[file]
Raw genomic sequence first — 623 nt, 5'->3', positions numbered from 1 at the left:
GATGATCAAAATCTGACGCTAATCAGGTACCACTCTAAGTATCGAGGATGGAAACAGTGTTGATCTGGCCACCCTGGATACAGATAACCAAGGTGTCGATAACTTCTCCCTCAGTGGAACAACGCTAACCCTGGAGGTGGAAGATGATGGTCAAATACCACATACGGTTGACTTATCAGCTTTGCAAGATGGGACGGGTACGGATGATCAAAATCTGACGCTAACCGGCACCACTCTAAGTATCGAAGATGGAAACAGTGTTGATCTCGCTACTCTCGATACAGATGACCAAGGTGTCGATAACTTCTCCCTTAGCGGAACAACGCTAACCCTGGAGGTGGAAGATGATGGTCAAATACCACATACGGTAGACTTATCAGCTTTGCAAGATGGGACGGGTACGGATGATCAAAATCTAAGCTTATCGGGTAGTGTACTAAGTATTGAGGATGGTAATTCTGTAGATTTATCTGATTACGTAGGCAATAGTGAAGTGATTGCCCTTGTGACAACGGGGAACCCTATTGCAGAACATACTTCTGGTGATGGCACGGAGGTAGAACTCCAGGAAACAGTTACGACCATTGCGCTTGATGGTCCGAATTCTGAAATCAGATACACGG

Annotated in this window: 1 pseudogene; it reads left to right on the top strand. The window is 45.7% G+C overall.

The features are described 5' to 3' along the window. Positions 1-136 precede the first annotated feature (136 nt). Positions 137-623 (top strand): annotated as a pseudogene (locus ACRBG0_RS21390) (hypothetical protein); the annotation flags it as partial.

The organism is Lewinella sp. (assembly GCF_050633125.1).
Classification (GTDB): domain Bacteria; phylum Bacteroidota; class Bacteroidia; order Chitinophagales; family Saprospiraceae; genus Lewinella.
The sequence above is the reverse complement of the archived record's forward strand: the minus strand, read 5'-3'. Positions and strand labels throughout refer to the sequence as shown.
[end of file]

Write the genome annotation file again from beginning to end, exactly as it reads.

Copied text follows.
Raw genomic sequence first — 623 nt, 5'->3', positions numbered from 1 at the left:
GATGATCAAAATCTGACGCTAATCAGGTACCACTCTAAGTATCGAGGATGGAAACAGTGTTGATCTGGCCACCCTGGATACAGATAACCAAGGTGTCGATAACTTCTCCCTCAGTGGAACAACGCTAACCCTGGAGGTGGAAGATGATGGTCAAATACCACATACGGTTGACTTATCAGCTTTGCAAGATGGGACGGGTACGGATGATCAAAATCTGACGCTAACCGGCACCACTCTAAGTATCGAAGATGGAAACAGTGTTGATCTCGCTACTCTCGATACAGATGACCAAGGTGTCGATAACTTCTCCCTTAGCGGAACAACGCTAACCCTGGAGGTGGAAGATGATGGTCAAATACCACATACGGTAGACTTATCAGCTTTGCAAGATGGGACGGGTACGGATGATCAAAATCTAAGCTTATCGGGTAGTGTACTAAGTATTGAGGATGGTAATTCTGTAGATTTATCTGATTACGTAGGCAATAGTGAAGTGATTGCCCTTGTGACAACGGGGAACCCTATTGCAGAACATACTTCTGGTGATGGCACGGAGGTAGAACTCCAGGAAACAGTTACGACCATTGCGCTTGATGGTCCGAATTCTGAAATCAGATACACGG

Annotated in this window: 1 pseudogene; it reads left to right on the top strand. The window is 45.7% G+C overall.

The features are described 5' to 3' along the window. Positions 1-136 precede the first annotated feature (136 nt). Positions 137-623 (top strand): annotated as a pseudogene (locus ACRBG0_RS21390) (hypothetical protein); the annotation flags it as partial.

The organism is Lewinella sp. (assembly GCF_050633125.1).
Classification (GTDB): domain Bacteria; phylum Bacteroidota; class Bacteroidia; order Chitinophagales; family Saprospiraceae; genus Lewinella.
The sequence above is the reverse complement of the archived record's forward strand: the minus strand, read 5'-3'. Positions and strand labels throughout refer to the sequence as shown.